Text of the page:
Let me share what I’ve been saying to counter the efw proponents … (just did it this morning) … and I know this isn’t the preferred future we are all working for, but I do present it as a “bridge” strategy:

  1. Source separated community MSW is the cleanest and cheapest way to manage 70% of the community’s discards, and this has been proven in numerous communities;
  2. The remaining 30% of mixed waste will be gradually phased down to only 10% over about a ten year period (in truth no one has done this yet so we don’t know how long it will take), and while we’re getting there we will process the material at the landfill either through (1) an energy-producing anaerobic digestion system and then using the stabilized digestate as daily cover (this approach is for big cities that can afford it); or (2) a simple windrow composting system that will stabilize the biowaste fraction of the mixed waste, and then again use as daily cover.   After ten years, there will no more than 10% mixed waste, maybe even zero (but I doubt it), and it will continue to be processed and stabilized.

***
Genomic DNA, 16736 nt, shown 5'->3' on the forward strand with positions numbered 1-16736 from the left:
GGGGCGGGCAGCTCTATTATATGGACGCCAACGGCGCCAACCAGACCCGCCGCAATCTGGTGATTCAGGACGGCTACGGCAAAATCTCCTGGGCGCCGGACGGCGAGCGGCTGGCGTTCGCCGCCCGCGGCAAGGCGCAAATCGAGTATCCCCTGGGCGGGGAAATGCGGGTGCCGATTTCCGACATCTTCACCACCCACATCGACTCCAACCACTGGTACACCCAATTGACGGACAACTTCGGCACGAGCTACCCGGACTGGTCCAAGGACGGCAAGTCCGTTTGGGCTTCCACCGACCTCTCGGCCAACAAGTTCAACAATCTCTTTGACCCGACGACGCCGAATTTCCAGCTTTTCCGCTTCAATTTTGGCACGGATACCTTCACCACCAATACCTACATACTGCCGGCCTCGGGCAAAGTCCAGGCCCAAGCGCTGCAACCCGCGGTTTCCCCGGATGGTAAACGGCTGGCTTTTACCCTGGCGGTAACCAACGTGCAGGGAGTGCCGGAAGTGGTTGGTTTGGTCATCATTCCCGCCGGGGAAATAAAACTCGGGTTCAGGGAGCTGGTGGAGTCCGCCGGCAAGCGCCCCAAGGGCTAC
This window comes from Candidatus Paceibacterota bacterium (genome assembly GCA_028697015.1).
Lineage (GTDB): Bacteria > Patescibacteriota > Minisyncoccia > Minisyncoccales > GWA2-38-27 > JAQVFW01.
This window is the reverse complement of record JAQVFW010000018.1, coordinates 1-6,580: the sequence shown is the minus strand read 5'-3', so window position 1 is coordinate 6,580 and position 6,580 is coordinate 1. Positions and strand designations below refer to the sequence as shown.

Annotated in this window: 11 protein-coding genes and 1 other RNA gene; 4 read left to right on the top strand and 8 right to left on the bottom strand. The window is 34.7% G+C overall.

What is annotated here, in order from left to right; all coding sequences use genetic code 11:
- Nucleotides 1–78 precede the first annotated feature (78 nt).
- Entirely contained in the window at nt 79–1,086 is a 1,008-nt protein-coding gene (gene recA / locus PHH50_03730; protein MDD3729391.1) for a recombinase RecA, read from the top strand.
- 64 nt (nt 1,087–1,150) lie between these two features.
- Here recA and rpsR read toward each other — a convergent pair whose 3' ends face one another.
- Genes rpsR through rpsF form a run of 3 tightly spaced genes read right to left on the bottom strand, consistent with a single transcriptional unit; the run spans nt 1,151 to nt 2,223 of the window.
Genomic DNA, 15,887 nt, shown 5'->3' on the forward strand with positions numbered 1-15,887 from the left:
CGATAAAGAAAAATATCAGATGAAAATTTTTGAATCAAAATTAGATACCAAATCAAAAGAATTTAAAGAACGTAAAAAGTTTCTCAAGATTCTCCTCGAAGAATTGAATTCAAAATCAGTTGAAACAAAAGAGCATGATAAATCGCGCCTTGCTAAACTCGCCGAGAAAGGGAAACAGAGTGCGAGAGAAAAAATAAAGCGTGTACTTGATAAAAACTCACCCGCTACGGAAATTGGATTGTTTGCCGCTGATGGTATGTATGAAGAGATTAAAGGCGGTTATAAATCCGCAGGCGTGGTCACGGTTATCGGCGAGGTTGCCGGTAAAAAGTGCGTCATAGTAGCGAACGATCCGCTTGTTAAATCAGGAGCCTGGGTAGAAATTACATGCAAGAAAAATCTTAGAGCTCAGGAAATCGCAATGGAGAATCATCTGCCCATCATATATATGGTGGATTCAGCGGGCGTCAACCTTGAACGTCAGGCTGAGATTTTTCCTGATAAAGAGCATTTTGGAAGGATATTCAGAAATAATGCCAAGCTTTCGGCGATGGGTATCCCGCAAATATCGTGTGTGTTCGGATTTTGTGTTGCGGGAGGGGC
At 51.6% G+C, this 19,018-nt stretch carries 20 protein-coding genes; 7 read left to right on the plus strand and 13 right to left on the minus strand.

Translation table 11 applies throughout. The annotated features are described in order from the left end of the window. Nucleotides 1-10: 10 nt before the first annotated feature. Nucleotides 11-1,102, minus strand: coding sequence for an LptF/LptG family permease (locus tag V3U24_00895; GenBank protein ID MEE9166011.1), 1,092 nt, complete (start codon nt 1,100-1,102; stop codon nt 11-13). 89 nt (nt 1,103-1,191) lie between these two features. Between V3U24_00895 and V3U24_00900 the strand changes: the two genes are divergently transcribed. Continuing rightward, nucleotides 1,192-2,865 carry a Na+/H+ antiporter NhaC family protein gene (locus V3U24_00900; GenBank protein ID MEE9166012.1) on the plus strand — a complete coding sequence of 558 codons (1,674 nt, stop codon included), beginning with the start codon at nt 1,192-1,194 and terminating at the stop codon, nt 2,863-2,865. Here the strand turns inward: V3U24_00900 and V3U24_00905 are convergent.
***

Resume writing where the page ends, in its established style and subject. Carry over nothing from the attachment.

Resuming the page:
3. This approach will triple or more the life of the existing landfill infrastructure in America, and it’s possible that no new landfills or incinerators need be built for the next 100 years, if ever.

 

Since there is a flood of new incinerator and “bioreactor” proposals popping up all around us, I suggest that the above argument combined with a moratorium for five years on new incinerators and landfills is a winner.  We need to argue that there is no sense in moving forward with the multi-million dollar facilities to bury and burn our resources until after a serious pursuit of 70% has been implemented.   

 

Feedback?  Where is this argument weak?  My goal is to stop the flow of investments into the new bury/burn facilities, so what else can we do to accomplish that?

 

Eric

 

Eric Lombardi

Executive Director

Eco-Cycle Inc

5030 Pearl St.

Boulder, CO. 80301

303-444-6634

www.ecocycle.org

 

Vote for Eco-Cycle, Help us win $5,000

To celebrate their new store opening in Boulder and continue their tradition of environmental activism, Patagonia will donate $5,000 to the local environmental organization that gets the most votes in their Voice Your Choice contest. Cast your vote online for Eco-Cycle before March 29!